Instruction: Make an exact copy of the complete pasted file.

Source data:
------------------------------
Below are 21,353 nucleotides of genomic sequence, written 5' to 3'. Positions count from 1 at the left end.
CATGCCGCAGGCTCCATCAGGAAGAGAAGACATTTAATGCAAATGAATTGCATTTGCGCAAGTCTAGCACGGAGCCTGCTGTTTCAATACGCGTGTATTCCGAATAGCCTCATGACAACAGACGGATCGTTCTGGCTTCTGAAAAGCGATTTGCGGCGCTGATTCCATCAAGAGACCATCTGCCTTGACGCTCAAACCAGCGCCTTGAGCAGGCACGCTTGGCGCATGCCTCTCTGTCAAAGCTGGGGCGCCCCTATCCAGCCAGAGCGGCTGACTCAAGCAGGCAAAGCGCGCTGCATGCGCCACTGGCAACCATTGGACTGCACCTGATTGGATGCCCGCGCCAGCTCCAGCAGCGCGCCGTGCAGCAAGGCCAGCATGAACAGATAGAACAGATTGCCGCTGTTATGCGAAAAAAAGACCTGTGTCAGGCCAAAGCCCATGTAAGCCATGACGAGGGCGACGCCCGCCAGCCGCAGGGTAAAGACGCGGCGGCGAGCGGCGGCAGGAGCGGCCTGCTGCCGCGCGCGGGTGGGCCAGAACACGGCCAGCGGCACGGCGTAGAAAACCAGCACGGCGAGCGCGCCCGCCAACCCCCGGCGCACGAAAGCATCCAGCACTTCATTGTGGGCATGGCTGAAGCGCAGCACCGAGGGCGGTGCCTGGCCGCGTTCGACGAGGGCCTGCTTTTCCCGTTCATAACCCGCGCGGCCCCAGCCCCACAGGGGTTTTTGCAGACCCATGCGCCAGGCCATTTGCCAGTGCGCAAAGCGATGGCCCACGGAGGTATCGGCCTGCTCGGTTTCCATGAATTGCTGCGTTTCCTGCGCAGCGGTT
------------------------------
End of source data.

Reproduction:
Below are 21,353 nucleotides of genomic sequence, written 5' to 3'. Positions count from 1 at the left end.
CATGCCGCAGGCTCCATCAGGAAGAGAAGACATTTAATGCAAATGAATTGCATTTGCGCAAGTCTAGCACGGAGCCTGCTGTTTCAATACGCGTGTATTCCGAATAGCCTCATGACAACAGACGGATCGTTCTGGCTTCTGAAAAGCGATTTGCGGCGCTGATTCCATCAAGAGACCATCTGCCTTGACGCTCAAACCAGCGCCTTGAGCAGGCACGCTTGGCGCATGCCTCTCTGTCAAAGCTGGGGCGCCCCTATCCAGCCAGAGCGGCTGACTCAAGCAGGCAAAGCGCGCTGCATGCGCCACTGGCAACCATTGGACTGCACCTGATTGGATGCCCGCGCCAGCTCCAGCAGCGCGCCGTGCAGCAAGGCCAGCATGAACAGATAGAACAGATTGCCGCTGTTATGCGAAAAAAAGACCTGTGTCAGGCCAAAGCCCATGTAAGCCATGACGAGGGCGACGCCCGCCAGCCGCAGGGTAAAGACGCGGCGGCGAGCGGCGGCAGGAGCGGCCTGCTGCCGCGCGCGGGTGGGCCAGAACACGGCCAGCGGCACGGCGTAGAAAACCAGCACGGCGAGCGCGCCCGCCAACCCCCGGCGCACGAAAGCATCCAGCACTTCATTGTGGGCATGGCTGAAGCGCAGCACCGAGGGCGGTGCCTGGCCGCGTTCGACGAGGGCCTGCTTTTCCCGTTCATAACCCGCGCGGCCCCAGCCCCACAGGGGTTTTTGCAGACCCATGCGCCAGGCCATTTGCCAGTGCGCAAAGCGATGGCCCACGGAGGTATCGGCCTGCTCGGTTTCCATGAATTGCTGCGTTTCCTGCGCAGCGGTT